Does Kucherov's big-money extension kill the Karlsson dream?

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Nikita Kucherov means what for Erik Karlsson? (Getty)
Nikita Kucherov means what for Erik Karlsson? (Getty)

Steve Yzerman and the Tampa Bay Lightning managed to secure another measure of value on a long-term contract with a member of their superstar core, announcing Tuesday that they have signed Nikita Kucherov to an eight-year contract extension worth $9.5 million annually.

The $76-million investment — which makes Kucherov the highest-paid Bolt — isn’t totally without risk, but it’s difficult to nitpick with the big-money agreement. Kucherov has drastically increased his point total over the last three seasons, most recently eclipsing the 100-point mark.

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Only Connor McDavid has more points over the last two seasons, and Kucherov only just turned 25 after finishing his fifth NHL season. This is far from a diminishing asset.

Aside from his restricted free agent status, Kucherov entered the offseason with quite a bit of leverage had he decided to negotiate terms on a long-term pact with one year remaining on his current deal — which pays him less than $5 million. So buying up what remained of his prime seasons for less than $10 million is an obvious win for the Lightning.

There is, however, one potential sticking point.

Does this kill the Erik Karlsson dream?

For as much work had to go into the Kucherov extension in discussions over the last 10 days, it’s believed that Yzerman’s efforts have been focused moreso on trade discussions with the Ottawa Senators.

The Kucherov announcement prefaced Tuesday morning with Larry Brooks of the New York Post reporting that talks between the Senators and Lightning have “subsided,” and that the Stars have reemerged as favourites in the Karlsson sweepstakes, is presumably no coincidence.

Though as Sportsnet’s Chris Johnston notes, we shouldn’t be quick to cross the Lightning off the list of suitors.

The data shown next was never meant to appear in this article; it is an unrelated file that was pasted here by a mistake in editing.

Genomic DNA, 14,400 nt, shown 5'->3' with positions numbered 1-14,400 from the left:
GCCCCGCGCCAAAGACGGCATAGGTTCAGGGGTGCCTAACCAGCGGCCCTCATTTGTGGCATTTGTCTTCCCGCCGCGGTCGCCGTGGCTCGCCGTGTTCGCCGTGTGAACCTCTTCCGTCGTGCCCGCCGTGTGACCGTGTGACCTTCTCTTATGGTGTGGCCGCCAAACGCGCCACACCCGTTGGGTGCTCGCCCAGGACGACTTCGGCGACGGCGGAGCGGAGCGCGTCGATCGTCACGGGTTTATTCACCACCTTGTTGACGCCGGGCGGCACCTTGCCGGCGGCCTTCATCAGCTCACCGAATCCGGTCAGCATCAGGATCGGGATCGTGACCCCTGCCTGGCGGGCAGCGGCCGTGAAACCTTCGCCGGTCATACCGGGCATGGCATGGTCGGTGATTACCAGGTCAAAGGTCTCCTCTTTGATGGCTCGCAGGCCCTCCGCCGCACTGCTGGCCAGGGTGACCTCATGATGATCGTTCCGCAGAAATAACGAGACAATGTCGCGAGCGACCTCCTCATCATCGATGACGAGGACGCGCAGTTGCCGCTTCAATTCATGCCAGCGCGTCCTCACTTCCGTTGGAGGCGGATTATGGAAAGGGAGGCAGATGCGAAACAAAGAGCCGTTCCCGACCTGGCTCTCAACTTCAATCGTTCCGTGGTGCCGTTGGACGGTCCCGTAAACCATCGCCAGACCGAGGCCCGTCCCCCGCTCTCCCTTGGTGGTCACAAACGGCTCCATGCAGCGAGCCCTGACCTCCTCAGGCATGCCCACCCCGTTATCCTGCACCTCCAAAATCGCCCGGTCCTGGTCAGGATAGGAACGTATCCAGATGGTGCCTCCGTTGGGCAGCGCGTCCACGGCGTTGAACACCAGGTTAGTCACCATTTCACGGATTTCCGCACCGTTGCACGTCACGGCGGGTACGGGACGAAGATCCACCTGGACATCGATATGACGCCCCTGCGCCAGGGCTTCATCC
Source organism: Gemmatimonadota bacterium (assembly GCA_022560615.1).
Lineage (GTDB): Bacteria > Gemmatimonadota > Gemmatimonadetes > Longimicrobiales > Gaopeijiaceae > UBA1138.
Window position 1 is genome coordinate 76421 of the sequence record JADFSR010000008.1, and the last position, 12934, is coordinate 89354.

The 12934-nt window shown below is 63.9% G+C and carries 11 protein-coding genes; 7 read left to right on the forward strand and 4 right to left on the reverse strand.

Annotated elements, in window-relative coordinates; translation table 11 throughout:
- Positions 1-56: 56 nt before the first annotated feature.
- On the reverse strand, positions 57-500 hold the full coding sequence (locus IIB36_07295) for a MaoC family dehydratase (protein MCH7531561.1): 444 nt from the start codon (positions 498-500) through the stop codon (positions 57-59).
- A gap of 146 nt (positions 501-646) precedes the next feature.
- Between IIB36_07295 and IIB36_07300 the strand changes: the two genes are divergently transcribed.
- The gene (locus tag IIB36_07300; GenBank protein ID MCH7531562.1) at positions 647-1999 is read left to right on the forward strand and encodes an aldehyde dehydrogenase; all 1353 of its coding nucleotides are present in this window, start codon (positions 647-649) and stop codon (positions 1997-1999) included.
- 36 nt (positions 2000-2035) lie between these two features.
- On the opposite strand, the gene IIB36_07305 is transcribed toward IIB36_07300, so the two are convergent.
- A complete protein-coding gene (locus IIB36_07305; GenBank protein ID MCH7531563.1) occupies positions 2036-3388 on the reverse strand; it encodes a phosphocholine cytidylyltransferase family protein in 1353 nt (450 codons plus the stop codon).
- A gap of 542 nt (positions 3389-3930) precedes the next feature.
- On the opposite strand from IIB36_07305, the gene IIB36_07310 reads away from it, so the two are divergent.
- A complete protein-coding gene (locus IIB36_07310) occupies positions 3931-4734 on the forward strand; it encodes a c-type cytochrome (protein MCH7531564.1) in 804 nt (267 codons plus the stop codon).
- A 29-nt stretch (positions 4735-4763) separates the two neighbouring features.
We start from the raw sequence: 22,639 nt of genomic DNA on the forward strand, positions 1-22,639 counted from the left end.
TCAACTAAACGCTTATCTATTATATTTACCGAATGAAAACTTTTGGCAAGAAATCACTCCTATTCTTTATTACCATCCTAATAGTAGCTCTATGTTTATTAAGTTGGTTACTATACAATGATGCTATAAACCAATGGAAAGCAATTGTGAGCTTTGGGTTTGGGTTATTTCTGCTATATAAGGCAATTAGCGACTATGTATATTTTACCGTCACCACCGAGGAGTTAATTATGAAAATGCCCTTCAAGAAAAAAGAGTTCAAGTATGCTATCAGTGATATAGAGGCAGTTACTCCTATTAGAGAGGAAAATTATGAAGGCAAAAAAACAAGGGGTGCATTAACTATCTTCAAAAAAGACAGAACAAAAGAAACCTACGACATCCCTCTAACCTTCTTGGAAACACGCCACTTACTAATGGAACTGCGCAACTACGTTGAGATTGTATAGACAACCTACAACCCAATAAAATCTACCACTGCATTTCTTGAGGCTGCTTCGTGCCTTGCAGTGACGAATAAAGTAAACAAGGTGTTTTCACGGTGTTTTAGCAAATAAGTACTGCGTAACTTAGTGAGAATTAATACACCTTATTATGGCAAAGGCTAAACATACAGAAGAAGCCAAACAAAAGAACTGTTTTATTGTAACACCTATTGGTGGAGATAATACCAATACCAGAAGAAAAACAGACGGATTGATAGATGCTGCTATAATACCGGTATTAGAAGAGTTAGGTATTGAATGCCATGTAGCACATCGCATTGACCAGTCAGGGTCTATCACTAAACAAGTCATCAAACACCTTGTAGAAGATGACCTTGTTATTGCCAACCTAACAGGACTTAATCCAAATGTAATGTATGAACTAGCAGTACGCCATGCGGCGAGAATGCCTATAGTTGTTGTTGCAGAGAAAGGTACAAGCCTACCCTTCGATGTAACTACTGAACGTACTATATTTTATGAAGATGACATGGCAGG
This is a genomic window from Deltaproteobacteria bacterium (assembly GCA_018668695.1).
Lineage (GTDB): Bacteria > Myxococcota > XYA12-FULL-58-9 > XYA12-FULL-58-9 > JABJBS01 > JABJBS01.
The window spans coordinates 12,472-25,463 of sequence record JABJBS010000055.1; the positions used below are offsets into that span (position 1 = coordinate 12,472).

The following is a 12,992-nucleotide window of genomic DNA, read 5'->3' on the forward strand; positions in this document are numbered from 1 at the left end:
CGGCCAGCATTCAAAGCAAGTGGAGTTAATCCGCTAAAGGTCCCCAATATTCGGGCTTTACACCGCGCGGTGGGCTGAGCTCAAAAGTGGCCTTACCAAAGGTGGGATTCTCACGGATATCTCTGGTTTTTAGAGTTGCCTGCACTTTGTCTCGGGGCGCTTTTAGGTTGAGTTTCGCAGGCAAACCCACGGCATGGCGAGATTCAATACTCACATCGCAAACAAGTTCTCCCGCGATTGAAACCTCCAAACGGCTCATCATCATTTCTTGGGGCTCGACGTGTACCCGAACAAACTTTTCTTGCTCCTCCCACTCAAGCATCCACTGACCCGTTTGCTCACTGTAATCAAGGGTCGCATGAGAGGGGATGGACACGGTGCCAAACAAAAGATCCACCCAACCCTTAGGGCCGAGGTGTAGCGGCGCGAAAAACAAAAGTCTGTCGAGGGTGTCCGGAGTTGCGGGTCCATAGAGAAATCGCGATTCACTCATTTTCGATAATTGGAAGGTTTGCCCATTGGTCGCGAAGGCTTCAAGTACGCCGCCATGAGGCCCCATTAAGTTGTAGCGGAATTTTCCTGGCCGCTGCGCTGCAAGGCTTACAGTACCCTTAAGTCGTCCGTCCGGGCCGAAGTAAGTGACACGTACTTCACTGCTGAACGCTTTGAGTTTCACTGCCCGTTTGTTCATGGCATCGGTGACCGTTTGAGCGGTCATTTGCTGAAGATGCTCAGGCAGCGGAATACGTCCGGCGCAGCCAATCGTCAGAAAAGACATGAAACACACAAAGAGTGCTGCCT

Signing Kucherov both complicates and declutters matters as it pertains to Karlsson.

Certainly having $76 million committed to one star impacts the ability to add another under the rigid salary structure. But knowing the extent of Kucherov’s footprint does reduce the uncertainty moving forward. Besides, he could very easily take another considerable season-to-season stride this upcoming year, and drive his price up further.

So Yzerman now knows exactly how his pieces fit. Does it leave room for Karlsson?

In the short term, the answer is yes. As mentioned previously, Kucherov still has one more year at a bargain-rate salary and Karlsson himself is entering the last season on his modest $6.5-million deal.

However, considering the randomness to which championship are won in the NHL, it’s unlikely that Yzerman will satisfy the Senators’ needs by forfeiting their futures without the promise that Karlsson will sign long term with the Lightning. At least not now.

Looking ahead to next season, between Kucherov, Steven Stamkos, Victor Hedman, Ryan McDonagh, Ryan Callahan, Ondrej Palat, J.T Miller, Tyler Johnson and Alex Killorn, the Lightning have committed just a shade below $58.5 million. Assuming Karlsson won’t settle for a long-term contract below $10 million, that gives the Lightning in the neighbourhood of $12-15 million to complete their roster with a large segment of that ready to be syphoned into Brayden Point’s savings account and only three defenders under contract.

Until Yzerman surrenders some high-end talent, or punts his entire middle class, adding a luxury like Karlsson for 2019-20 and beyond seems unmanageable.

Though we sort of knew that before he bought up Kucherov’s productive seasons at below market value.

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